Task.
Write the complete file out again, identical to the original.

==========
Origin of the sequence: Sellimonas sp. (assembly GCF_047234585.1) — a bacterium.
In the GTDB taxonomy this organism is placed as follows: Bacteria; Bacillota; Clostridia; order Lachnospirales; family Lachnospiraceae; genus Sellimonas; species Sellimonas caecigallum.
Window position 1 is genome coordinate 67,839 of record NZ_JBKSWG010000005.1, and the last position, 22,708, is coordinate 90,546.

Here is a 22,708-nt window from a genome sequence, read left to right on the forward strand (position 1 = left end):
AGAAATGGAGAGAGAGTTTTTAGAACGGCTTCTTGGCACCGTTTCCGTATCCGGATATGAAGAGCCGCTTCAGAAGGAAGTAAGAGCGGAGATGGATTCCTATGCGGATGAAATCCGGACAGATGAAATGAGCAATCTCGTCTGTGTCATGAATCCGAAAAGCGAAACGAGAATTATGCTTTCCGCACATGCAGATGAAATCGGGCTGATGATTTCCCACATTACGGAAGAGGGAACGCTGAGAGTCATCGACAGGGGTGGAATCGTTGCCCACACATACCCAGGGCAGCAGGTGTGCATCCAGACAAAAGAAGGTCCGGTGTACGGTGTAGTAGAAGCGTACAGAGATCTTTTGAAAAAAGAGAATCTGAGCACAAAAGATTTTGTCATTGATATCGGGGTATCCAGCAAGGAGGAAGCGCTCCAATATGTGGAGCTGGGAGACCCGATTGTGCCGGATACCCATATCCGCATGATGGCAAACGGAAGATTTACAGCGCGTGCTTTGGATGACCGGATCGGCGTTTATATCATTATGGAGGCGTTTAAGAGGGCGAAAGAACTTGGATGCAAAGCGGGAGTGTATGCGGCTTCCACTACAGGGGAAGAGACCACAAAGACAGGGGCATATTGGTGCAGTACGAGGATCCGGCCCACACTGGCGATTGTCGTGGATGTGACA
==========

Origin of the sequence: Sellimonas sp. (assembly GCF_047234585.1) — a bacterium.
In the GTDB taxonomy this organism is placed as follows: Bacteria; Bacillota; Clostridia; order Lachnospirales; family Lachnospiraceae; genus Sellimonas; species Sellimonas caecigallum.
Window position 1 is genome coordinate 67,839 of record NZ_JBKSWG010000005.1, and the last position, 22,708, is coordinate 90,546.

Here is a 22,708-nt window from a genome sequence, read left to right on the forward strand (position 1 = left end):
AGAAATGGAGAGAGAGTTTTTAGAACGGCTTCTTGGCACCGTTTCCGTATCCGGATATGAAGAGCCGCTTCAGAAGGAAGTAAGAGCGGAGATGGATTCCTATGCGGATGAAATCCGGACAGATGAAATGAGCAATCTCGTCTGTGTCATGAATCCGAAAAGCGAAACGAGAATTATGCTTTCCGCACATGCAGATGAAATCGGGCTGATGATTTCCCACATTACGGAAGAGGGAACGCTGAGAGTCATCGACAGGGGTGGAATCGTTGCCCACACATACCCAGGGCAGCAGGTGTGCATCCAGACAAAAGAAGGTCCGGTGTACGGTGTAGTAGAAGCGTACAGAGATCTTTTGAAAAAAGAGAATCTGAGCACAAAAGATTTTGTCATTGATATCGGGGTATCCAGCAAGGAGGAAGCGCTCCAATATGTGGAGCTGGGAGACCCGATTGTGCCGGATACCCATATCCGCATGATGGCAAACGGAAGATTTACAGCGCGTGCTTTGGATGACCGGATCGGCGTTTATATCATTATGGAGGCGTTTAAGAGGGCGAAAGAACTTGGATGCAAAGCGGGAGTGTATGCGGCTTCCACTACAGGGGAAGAGACCACAAAGACAGGGGCATATTGGTGCAGTACGAGGATCCGGCCCACACTGGCGATTGTCGTGGATGTGACA